Psychology in Writing: The Id – Introduction

Introduction

 

Freud conceptualized the human mind into a structural model consisting of three components, the Id, the Ego, and the Super Ego.  Through these three “voices” individuals arrive at a particular decision or action.  Individuals are not always aware of the inter-psychic conflict as it

 

Freud's diagrams from 'The Ego and the Id' (1923)

Freud’s diagrams from ‘The Ego and the Id’ (1923) (Photo credit: Wikipedia)

 

frequently occurs in the unconscious leaving people with a lack of insight into how they arrived at a particular outcome.  In well-functioning individuals, these three processes work in harmony allowing for the person to be congruent in their thoughts, wants, and actions.  When they are misaligned or individuals are not aware of these processes, individuals are not able to make the best decisions, which can lead to neuroses or other negative behaviors.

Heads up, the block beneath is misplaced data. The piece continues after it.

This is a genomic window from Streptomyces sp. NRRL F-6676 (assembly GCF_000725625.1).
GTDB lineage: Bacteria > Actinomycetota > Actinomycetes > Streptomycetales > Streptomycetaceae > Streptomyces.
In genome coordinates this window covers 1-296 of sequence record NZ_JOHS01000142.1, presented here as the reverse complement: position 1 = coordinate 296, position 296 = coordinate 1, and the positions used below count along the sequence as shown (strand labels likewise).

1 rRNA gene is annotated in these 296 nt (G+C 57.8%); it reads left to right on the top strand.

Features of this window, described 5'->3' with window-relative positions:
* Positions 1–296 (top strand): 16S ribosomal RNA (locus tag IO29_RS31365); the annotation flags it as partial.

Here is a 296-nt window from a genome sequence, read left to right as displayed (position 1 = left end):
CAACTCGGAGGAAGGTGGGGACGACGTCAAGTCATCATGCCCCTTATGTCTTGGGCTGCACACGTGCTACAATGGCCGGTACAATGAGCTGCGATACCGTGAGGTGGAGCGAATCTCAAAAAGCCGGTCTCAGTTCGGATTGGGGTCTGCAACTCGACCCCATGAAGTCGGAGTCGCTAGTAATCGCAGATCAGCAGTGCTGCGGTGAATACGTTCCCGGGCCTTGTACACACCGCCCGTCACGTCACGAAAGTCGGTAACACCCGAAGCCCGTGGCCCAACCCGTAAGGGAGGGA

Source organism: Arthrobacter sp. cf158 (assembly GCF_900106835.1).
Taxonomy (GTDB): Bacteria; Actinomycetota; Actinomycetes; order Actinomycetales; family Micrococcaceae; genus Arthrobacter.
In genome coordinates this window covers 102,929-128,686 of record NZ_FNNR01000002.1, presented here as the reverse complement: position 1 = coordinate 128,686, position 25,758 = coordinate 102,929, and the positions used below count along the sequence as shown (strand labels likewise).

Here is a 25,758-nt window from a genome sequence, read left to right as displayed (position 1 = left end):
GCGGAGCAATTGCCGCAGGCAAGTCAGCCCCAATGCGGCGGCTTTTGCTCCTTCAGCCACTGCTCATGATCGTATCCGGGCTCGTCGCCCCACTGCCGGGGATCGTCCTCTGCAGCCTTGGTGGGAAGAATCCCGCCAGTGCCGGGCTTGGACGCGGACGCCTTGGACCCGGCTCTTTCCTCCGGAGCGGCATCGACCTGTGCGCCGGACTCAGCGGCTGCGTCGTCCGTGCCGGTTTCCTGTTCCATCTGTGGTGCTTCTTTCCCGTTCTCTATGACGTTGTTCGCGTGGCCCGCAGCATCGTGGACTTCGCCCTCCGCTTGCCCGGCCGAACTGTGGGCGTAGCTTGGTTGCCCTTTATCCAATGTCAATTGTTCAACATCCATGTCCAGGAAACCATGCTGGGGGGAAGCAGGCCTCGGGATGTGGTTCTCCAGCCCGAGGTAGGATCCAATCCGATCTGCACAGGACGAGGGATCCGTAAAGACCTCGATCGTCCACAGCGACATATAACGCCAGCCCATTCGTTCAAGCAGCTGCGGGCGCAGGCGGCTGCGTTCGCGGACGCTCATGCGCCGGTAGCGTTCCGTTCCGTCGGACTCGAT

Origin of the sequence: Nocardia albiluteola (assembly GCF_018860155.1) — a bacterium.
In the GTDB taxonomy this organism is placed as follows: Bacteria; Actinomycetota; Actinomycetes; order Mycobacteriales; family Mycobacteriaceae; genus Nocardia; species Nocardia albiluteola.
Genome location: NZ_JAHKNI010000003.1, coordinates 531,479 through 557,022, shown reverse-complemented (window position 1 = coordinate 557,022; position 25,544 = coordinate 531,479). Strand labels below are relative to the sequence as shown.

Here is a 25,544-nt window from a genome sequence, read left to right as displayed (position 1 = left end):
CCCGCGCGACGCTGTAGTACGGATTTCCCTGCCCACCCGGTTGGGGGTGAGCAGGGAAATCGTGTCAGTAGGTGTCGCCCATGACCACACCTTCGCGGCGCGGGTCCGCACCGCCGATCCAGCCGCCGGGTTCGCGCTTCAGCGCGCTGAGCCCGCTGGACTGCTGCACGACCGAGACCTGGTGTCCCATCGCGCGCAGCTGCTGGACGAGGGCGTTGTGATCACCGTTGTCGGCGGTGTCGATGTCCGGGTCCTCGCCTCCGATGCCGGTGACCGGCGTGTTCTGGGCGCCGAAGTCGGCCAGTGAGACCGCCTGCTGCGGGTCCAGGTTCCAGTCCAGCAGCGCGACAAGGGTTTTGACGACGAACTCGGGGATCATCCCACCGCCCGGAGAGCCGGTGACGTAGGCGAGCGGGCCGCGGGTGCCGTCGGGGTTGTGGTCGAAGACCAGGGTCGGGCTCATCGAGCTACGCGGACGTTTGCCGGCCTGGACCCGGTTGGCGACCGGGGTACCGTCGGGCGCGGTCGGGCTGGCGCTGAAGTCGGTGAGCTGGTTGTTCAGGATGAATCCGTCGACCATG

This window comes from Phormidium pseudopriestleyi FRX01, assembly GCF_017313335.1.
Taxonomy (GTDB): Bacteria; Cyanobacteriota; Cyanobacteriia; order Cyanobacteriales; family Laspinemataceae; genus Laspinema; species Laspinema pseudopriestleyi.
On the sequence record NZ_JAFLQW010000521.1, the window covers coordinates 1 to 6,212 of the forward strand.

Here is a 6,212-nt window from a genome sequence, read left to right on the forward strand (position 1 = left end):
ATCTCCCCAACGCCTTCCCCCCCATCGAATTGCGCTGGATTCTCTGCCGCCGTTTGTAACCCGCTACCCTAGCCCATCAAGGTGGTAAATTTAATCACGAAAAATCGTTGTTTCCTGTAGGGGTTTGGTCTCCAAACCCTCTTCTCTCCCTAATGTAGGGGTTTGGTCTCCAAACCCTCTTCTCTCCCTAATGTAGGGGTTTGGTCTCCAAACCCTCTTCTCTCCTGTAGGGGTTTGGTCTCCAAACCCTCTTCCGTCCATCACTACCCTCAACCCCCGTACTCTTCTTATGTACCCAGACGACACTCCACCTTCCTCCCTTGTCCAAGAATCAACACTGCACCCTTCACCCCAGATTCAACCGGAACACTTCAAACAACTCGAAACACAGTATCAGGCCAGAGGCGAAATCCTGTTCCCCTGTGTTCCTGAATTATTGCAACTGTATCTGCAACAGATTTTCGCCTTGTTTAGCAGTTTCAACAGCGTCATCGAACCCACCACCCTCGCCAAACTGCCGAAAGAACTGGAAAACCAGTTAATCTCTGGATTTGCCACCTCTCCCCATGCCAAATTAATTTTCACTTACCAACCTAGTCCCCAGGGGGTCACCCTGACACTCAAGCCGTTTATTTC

The Id itself is the only one of the three components present at birth, it consists of individuals natural drives.  The Id is the source of:

 

  • Bodily needs
  • Wants
  • Desires Impulses
  • Sexual and Aggressive drives

 

These drives are deep seated, which means that the Id exists solely in the unconscious mind.  This means that it pushes us towards things without our conscious awareness .

 

Freud postulated that it works on a “pleasure principle,” meaning that it seeks immediate gratification to get its needs met in order to have a “pleasurable survival” and avoid “displeasure” without regard to the demands of reality.  The Id is the manifestation of the libido and Thanatos, the drive to live and thrive, which can be demonstrated in sexual impulses (to live and thrive) or through aggression (to destroy to get needs met).

 

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